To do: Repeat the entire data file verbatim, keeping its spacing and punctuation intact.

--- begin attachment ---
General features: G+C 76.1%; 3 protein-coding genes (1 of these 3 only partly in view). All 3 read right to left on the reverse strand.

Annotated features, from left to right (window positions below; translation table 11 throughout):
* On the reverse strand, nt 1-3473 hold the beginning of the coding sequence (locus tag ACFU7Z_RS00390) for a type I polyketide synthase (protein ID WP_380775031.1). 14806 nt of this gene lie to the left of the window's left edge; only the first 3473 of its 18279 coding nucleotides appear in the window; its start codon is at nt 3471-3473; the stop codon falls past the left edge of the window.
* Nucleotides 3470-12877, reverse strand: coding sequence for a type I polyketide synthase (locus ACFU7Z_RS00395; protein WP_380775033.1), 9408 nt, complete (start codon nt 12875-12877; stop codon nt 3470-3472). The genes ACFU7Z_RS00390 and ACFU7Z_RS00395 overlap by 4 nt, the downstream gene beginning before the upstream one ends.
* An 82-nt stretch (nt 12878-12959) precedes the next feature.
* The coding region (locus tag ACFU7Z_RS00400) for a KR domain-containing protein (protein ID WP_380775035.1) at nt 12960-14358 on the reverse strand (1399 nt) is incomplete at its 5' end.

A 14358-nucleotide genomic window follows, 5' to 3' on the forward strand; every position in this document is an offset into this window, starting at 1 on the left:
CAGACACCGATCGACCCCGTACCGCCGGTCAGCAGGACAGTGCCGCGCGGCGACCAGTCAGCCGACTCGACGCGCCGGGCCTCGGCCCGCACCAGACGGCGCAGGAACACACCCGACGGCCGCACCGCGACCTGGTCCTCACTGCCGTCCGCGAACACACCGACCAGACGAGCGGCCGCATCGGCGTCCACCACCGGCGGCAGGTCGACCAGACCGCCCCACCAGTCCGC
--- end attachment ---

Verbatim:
General features: G+C 76.1%; 3 protein-coding genes (1 of these 3 only partly in view). All 3 read right to left on the reverse strand.

Annotated features, from left to right (window positions below; translation table 11 throughout):
* On the reverse strand, nt 1-3473 hold the beginning of the coding sequence (locus tag ACFU7Z_RS00390) for a type I polyketide synthase (protein ID WP_380775031.1). 14806 nt of this gene lie to the left of the window's left edge; only the first 3473 of its 18279 coding nucleotides appear in the window; its start codon is at nt 3471-3473; the stop codon falls past the left edge of the window.
* Nucleotides 3470-12877, reverse strand: coding sequence for a type I polyketide synthase (locus ACFU7Z_RS00395; protein WP_380775033.1), 9408 nt, complete (start codon nt 12875-12877; stop codon nt 3470-3472). The genes ACFU7Z_RS00390 and ACFU7Z_RS00395 overlap by 4 nt, the downstream gene beginning before the upstream one ends.
* An 82-nt stretch (nt 12878-12959) precedes the next feature.
* The coding region (locus tag ACFU7Z_RS00400) for a KR domain-containing protein (protein ID WP_380775035.1) at nt 12960-14358 on the reverse strand (1399 nt) is incomplete at its 5' end.

A 14358-nucleotide genomic window follows, 5' to 3' on the forward strand; every position in this document is an offset into this window, starting at 1 on the left:
CAGACACCGATCGACCCCGTACCGCCGGTCAGCAGGACAGTGCCGCGCGGCGACCAGTCAGCCGACTCGACGCGCCGGGCCTCGGCCCGCACCAGACGGCGCAGGAACACACCCGACGGCCGCACCGCGACCTGGTCCTCACTGCCGTCCGCGAACACACCGACCAGACGAGCGGCCGCATCGGCGTCCACCACCGGCGGCAGGTCGACCAGACCGCCCCACCAGTCCGC